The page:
Vancouver a safe haven for Christian refugees

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Iraqi Chaldean Catholics flee wars in Iraq and Syria
Many Iraqi refugees fled to Syria only to be additionally displaced by the subsequent war there. Thousands of Iraqi Christians have resettled in Vancouver in the past decade, finally finding stability and religious acceptance.
Because Canada is a multicultural immigrant magnet, happenings halfway around the world can have direct impacts right here. Events in the Middle East are driving a unique group of newcomers to our shores, fleeing years of repression, violence and fear.

Several thousand Chaldean Catholics from Iraq have arrived in the Vancouver area in the past few years. Their path here has been chaotic, buffeted by the tragedies of life first in their country of origin, then in Syria, where they originally took refuge.

Father Sarmad Biloues is the spiritual leader of Chaldean Catholics in B.C., about 85 per cent of whom have arrived in the last decade. A few arrived earlier, resettled by the UN in the 1990s, after the first Gulf War.

Like the refugees themselves, the priest fled Iraq, then pastored to those in refugee camps in Syria.

“I had 17,000 people [and] I was the only priest there responsible for them in the refugee camp,” he says. Not all of these refugees were Christians, he says.

“When you help refugees, you don’t ask who you are, what you’re doing, where are you from?” he explains. “Same as a doctor. When you take somebody who’s injured to the doctor, you’re not going to ask them where are you from?”

The upheaval that has spread across the region in recent decades had a particularly brutal effect on the Chaldean Christians. As recently as 2003, there were an estimated 1.4 million Christians in Iraq. Now there are around 200,000. Many died in the ongoing civil strife that followed the Iraq War, while hundreds of thousands fled to neighbouring countries, including Syria. With the Islamist extremist group ISIL now in control of regions of Iraq and Syria, and a civil war engulfing Syria, the Christian refugees — like many others — were forced to flee a second time.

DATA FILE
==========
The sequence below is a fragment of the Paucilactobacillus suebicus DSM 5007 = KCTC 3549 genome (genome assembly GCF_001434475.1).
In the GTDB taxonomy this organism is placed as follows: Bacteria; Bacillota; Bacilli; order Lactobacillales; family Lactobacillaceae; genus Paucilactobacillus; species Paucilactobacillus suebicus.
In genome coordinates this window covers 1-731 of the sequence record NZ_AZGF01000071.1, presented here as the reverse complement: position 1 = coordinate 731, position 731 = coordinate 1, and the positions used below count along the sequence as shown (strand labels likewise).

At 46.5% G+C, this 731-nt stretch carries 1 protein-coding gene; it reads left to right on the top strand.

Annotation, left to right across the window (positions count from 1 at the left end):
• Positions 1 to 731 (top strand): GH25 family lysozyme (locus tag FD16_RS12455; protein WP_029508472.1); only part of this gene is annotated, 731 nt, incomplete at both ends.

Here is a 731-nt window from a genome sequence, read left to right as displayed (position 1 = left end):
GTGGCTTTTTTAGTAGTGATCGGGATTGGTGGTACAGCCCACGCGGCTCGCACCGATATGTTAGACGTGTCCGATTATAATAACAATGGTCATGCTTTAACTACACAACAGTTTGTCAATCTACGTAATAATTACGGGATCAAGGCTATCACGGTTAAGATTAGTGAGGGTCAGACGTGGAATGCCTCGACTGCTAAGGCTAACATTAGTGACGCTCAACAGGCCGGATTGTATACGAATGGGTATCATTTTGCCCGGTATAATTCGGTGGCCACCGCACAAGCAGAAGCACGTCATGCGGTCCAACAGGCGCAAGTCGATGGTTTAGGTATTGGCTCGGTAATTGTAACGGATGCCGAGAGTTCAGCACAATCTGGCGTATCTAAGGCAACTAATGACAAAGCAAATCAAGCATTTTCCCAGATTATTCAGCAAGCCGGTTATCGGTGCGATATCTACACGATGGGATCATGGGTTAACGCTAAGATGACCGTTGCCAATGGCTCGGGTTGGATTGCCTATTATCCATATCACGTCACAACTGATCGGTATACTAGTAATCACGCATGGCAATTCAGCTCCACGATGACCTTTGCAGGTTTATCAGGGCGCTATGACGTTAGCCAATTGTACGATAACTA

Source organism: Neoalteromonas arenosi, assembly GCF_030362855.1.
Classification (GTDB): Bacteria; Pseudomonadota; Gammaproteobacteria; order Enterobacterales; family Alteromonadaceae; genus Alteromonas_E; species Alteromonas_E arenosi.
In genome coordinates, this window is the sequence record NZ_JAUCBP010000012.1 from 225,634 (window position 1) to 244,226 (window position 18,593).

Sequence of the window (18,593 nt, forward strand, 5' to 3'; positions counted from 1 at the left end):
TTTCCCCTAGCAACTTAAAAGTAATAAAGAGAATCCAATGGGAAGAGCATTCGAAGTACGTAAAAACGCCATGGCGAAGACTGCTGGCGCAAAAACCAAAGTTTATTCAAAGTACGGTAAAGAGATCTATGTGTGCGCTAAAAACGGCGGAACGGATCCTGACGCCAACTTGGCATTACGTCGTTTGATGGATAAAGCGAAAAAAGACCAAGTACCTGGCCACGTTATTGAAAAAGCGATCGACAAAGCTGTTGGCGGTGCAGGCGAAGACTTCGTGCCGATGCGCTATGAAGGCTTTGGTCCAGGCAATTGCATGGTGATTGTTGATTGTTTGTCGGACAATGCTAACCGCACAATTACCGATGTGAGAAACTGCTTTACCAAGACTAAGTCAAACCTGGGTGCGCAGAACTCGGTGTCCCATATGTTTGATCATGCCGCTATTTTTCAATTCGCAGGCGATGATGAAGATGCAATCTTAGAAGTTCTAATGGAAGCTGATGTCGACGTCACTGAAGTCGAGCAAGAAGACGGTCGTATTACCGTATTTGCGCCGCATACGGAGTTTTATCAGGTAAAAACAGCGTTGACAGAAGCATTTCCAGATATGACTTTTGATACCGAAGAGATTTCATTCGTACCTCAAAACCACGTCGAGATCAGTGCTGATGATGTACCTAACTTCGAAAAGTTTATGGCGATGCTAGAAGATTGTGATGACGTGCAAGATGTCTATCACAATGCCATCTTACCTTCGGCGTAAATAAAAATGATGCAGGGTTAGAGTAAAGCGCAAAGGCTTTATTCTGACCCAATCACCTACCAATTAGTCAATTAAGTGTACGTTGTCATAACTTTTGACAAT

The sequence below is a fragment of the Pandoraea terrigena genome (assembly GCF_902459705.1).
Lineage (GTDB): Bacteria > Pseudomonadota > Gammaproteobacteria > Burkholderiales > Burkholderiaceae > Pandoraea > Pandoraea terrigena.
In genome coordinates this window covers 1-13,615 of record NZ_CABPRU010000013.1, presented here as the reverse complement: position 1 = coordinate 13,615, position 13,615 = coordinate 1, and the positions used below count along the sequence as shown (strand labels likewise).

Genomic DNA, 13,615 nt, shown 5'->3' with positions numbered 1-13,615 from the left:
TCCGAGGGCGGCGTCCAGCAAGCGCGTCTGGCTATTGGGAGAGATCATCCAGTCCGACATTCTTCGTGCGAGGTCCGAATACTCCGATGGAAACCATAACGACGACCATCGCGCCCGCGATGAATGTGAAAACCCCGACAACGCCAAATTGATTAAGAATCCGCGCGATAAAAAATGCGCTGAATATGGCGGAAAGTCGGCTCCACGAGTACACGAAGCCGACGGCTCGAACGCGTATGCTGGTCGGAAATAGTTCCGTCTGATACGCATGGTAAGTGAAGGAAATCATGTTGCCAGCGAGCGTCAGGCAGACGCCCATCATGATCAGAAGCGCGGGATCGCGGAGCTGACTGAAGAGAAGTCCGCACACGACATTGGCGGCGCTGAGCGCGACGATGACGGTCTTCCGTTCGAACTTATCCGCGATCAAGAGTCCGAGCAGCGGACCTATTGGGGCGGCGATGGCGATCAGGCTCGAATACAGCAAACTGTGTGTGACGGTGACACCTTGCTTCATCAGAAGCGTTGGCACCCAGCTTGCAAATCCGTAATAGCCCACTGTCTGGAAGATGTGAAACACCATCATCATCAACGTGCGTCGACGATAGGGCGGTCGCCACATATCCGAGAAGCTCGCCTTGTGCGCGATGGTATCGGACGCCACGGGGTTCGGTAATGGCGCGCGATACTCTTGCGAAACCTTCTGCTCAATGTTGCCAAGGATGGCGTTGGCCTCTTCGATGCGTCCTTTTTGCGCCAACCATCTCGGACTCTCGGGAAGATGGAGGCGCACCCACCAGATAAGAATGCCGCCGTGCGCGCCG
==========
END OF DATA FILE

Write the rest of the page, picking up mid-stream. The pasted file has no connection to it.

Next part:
“We left Iraq because of the war,” says Father Sarmad. “Syria was good. It was a good place if you compare it with Iraq. That’s the very tragic thing that we never expected: that the refugees in Syria would have to leave.”

Ten years ago, the priest came to Vancouver, where he both settles new arrivals and works with the Catholic archdiocese to ensure the safe migration of more refugees.

Pastoring to the Iraqi Christians at Saints Peter and Paul Chaldean Mission in Surrey, Father Sarmad oversees a growing community. How many precisely? He can only guess at around 15,000.

“We don’t know exactly,” he says. “They keep coming. The number just keeps getting bigger and bigger.”

The term Chaldean is a bit of a misnomer, a result of a misinterpretation hundreds of years ago, and these adherents are also known by other names. There are other Iraqi Christian groups as well, but the Chaldeans have traditionally been the largest. Regardless of terminology and denomination, Iraqi Christians hold a special place in the history of Christianity.

“We are the oldest church in all the world,” says the priest. Christianity was brought to the region in the first century and has sustained itself through millennia as a minority religion. The liturgical language, he says, is Aramaic, the same tongue spoken by Jesus.

“We keep the language of our Lord Jesus Christ,” says the Baghdad-born priest.

Current events, though, threaten the continuation of this unbroken ancient tradition. As Iraq’s Christians flee, diaspora communities emerge in places like blessedly peaceful Canada. But Father Sarmad remains fearful for those still not resettled.

“They need a lot of prayer and a lot of help,” he says, and he gratefully acknowledges the role Canada is taking in fighting ISIL as well as accepting refugees from the war-torn region.

Though Vancouver’s nascent Chaldean community continues to grow, Toronto is home to a still larger number and more have found homes in the United States. Once safe in North America, they are welcomed into the arms of those who have come before.

“We take care of refugees and we give them a new opportunity in life,” says the priest. As for his own future, he says it is not up to him.

“As priests, we don’t believe we choose something,” he says. “Nothing happens but by God. So we feel that God needs us here, we are here. If there is another sign to go another place, we’ll go.”

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